It took three days and two nights for Prince Edward to make his way into the world. According to modern experts, this was probably because the baby was awkwardly positioned in the womb, making it more difficult for Jane. At one point, the queen's physicians were struggling with the idea of having to forcibly cut the child out of Jane's belly - which would obviously kill her, considering the lack of medical expertise in the sixteenth century. Showtime's The Tudors shows this scene in season three, when the King is confronted with the decision he may have to make between the life of the mother and the life of the child. Of course, we can imagine how difficult such a thought would be for him - how could he risk the life of his (possible) male heir? If he risked Jane's life, however, and the child turned out to be a useless girl, he would certainly regret it. We can only imagine the stress and concern this put on the king, who was surely in a constant state of prayer for the life of both his male child and his queen. Thankfully, around two o'clock in the morning on 12 October, the baby was finally born - much to Jane's relief, we can be sure. To everyone's relief, the baby was in fact a boy! Henry was immediately informed and thanked God for the birth of his heir. Finally, his dearest wish had come true! Because this was the eve of St. Edward the Confessor's feast day, the baby boy was named Edward.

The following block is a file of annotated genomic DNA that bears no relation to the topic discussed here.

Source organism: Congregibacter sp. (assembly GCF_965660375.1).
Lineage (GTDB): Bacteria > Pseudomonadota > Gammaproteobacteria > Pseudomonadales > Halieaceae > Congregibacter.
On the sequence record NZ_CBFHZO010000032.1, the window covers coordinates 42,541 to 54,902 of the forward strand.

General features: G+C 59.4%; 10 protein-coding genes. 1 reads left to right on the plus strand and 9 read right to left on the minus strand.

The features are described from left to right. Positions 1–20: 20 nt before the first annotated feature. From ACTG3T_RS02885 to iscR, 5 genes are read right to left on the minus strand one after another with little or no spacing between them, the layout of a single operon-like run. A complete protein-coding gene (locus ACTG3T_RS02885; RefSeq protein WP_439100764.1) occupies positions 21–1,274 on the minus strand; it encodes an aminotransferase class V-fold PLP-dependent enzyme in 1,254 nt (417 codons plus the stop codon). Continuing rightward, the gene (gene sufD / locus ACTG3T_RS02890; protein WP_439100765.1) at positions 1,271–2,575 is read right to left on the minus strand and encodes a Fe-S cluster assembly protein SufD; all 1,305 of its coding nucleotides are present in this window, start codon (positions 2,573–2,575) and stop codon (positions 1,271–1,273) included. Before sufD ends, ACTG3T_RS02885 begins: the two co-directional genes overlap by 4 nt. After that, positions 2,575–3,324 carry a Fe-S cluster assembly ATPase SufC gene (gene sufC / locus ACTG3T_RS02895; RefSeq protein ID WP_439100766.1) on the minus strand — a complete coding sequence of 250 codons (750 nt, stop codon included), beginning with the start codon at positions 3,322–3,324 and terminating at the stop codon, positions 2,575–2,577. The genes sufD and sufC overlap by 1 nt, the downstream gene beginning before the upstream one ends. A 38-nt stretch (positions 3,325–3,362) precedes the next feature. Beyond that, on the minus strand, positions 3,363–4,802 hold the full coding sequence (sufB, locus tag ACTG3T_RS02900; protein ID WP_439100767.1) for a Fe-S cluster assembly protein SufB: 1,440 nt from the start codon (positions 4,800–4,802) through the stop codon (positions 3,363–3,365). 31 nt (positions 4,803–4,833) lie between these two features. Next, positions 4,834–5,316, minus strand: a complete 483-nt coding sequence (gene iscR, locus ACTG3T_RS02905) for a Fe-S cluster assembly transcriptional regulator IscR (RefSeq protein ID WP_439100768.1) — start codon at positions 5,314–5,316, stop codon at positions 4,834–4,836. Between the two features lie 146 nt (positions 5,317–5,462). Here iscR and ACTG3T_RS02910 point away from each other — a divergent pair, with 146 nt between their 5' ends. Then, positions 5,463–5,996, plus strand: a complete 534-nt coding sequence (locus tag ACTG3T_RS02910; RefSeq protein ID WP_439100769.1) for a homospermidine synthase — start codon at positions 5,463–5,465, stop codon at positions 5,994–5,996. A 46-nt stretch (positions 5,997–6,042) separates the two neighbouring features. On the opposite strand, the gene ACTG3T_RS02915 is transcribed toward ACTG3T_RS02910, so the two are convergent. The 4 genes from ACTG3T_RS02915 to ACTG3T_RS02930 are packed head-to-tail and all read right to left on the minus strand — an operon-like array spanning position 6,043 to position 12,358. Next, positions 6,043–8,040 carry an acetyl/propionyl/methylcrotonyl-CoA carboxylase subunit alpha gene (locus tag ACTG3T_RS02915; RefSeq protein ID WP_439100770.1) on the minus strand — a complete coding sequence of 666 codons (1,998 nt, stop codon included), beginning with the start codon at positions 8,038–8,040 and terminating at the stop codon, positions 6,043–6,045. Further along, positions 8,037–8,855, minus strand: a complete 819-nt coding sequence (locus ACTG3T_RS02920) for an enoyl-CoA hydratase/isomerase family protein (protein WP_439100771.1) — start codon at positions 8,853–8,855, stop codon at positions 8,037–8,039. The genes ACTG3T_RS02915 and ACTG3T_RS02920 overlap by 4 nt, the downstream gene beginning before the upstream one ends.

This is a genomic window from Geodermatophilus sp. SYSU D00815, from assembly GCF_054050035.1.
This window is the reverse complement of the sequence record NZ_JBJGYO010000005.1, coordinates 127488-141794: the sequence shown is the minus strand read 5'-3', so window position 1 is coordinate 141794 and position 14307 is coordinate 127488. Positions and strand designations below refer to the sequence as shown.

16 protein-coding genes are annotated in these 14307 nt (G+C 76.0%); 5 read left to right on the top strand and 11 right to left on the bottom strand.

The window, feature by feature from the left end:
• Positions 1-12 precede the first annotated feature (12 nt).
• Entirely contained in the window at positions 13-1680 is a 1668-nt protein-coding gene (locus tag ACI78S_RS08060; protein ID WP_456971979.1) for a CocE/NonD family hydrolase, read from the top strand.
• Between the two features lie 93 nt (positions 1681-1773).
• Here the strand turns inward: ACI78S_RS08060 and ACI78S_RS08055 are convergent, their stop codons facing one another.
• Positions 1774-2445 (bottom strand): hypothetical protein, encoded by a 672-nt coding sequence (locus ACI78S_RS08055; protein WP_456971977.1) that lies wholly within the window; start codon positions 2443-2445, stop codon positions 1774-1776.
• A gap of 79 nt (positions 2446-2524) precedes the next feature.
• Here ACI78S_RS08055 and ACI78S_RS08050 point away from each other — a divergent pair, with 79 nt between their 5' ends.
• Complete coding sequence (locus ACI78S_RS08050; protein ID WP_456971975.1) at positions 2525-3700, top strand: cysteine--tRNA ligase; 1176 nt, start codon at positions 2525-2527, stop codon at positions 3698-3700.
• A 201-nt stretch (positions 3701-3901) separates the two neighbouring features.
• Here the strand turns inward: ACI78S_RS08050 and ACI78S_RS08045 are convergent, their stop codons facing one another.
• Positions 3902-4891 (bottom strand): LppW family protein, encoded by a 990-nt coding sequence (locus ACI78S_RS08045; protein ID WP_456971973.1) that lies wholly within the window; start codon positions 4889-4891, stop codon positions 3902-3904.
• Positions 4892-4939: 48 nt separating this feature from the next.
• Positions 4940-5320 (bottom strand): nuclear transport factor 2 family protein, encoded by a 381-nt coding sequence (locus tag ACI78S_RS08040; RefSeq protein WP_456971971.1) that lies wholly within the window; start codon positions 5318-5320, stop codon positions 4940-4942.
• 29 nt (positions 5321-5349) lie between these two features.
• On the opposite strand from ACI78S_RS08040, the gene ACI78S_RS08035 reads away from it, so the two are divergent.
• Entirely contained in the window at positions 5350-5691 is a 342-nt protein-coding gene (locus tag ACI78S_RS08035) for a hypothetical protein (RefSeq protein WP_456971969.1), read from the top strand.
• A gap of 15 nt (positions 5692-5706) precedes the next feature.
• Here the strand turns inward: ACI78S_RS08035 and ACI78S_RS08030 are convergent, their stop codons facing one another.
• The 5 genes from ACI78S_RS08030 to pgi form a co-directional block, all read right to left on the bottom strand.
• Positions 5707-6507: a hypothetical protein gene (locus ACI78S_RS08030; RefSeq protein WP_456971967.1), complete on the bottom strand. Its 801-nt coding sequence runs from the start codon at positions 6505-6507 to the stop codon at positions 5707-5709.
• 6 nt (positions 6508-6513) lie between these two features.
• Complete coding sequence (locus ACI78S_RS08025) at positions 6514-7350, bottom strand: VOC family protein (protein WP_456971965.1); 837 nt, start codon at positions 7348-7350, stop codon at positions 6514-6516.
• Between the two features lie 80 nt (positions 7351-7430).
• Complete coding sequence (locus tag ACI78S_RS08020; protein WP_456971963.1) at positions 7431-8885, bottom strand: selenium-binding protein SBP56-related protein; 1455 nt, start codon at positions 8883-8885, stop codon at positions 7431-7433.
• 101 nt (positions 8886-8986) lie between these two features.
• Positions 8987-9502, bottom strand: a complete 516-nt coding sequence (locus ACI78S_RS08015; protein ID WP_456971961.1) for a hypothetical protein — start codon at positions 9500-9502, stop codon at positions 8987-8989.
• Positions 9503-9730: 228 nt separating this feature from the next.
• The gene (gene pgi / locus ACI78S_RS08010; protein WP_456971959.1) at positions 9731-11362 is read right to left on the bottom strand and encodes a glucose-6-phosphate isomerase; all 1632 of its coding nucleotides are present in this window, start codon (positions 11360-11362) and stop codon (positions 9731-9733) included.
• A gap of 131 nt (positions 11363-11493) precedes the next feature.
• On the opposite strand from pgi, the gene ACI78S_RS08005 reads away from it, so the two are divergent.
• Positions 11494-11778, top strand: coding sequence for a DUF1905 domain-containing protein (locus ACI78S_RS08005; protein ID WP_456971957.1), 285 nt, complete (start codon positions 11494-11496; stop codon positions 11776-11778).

But would this joy last? Unfortunately in about a week and a half we will see that this celebration was actually short-lived. The happy, exciting, promising birth of the heir would also mean the loss of the mother and the king's most beloved wife.